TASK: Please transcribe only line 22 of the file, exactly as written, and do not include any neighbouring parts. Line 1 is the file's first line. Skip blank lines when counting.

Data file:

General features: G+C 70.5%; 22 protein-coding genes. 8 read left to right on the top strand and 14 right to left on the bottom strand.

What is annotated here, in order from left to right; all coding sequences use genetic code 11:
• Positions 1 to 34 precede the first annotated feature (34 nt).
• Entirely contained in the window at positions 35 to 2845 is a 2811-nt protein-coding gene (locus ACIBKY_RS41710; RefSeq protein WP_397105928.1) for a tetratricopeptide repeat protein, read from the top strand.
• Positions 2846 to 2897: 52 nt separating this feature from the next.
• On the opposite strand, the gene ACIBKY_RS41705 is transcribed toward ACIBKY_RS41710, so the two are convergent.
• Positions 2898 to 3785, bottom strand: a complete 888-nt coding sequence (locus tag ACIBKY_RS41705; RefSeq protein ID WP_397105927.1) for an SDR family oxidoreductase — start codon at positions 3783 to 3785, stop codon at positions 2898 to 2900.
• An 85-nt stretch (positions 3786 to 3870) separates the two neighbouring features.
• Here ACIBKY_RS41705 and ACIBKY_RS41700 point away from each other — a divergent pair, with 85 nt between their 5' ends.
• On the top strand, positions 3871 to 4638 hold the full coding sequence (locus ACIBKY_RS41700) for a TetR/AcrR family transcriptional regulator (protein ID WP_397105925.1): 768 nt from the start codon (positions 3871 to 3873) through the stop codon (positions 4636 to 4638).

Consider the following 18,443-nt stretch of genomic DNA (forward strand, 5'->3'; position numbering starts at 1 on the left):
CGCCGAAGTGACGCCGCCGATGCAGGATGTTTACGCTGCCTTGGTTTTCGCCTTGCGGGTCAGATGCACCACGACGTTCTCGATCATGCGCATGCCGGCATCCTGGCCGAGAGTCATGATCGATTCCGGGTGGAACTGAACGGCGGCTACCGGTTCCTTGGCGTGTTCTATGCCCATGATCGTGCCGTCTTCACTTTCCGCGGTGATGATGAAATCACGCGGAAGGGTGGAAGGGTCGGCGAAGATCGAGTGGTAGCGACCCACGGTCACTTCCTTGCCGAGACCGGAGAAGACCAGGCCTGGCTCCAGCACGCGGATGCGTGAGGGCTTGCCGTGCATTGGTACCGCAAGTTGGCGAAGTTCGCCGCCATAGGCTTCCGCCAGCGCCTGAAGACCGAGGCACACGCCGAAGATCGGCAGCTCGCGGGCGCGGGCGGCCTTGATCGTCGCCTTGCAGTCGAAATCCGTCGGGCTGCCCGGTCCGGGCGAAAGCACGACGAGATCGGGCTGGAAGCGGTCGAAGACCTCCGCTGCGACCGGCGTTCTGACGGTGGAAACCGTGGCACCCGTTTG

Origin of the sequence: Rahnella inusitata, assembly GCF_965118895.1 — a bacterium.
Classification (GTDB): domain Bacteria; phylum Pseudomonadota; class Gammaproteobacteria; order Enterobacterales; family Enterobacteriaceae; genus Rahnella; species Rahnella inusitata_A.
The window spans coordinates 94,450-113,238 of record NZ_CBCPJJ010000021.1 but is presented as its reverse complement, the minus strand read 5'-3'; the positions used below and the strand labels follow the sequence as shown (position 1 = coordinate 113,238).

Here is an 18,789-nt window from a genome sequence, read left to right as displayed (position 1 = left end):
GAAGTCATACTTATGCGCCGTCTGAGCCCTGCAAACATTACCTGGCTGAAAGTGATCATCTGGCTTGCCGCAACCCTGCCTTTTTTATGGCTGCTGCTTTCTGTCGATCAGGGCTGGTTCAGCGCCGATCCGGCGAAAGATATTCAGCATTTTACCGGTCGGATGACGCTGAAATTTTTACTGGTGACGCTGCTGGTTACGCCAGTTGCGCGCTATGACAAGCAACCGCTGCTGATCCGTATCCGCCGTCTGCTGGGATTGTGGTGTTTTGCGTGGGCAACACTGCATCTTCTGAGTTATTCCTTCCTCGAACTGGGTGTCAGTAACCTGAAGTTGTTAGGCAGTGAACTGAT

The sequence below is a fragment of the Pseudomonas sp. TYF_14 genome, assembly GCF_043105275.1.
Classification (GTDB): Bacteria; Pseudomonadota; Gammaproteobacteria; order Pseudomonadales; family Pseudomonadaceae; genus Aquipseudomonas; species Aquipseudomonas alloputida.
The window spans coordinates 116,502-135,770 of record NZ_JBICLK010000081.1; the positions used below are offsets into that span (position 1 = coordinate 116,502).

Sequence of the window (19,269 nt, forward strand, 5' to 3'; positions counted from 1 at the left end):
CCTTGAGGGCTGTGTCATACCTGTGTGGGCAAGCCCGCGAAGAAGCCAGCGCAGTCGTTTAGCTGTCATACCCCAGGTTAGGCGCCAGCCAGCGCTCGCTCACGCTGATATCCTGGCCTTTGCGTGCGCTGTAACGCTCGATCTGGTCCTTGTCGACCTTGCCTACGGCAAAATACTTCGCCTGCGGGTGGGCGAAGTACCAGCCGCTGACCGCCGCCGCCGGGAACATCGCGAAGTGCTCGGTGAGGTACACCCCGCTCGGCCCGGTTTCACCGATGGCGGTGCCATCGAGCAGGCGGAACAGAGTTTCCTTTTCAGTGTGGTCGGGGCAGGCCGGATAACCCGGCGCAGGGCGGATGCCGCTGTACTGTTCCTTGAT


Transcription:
CCTTGAGGGCTGTGTCATACCTGTGTGGGCAAGCCCGCGAAGAAGCCAGCGCAGTCGTTTAGCTGTCATACCCCAGGTTAGGCGCCAGCCAGCGCTCGCTCACGCTGATATCCTGGCCTTTGCGTGCGCTGTAACGCTCGATCTGGTCCTTGTCGACCTTGCCTACGGCAAAATACTTCGCCTGCGGGTGGGCGAAGTACCAGCCGCTGACCGCCGCCGCCGGGAACATCGCGAAGTGCTCGGTGAGGTACACCCCGCTCGGCCCGGTTTCACCGATGGCGGTGCCATCGAGCAGGCGGAACAGAGTTTCCTTTTCAGTGTGGTCGGGGCAGGCCGGATAACCCGGCGCAGGGCGGATGCCGCTGTACTGTTCCTTGAT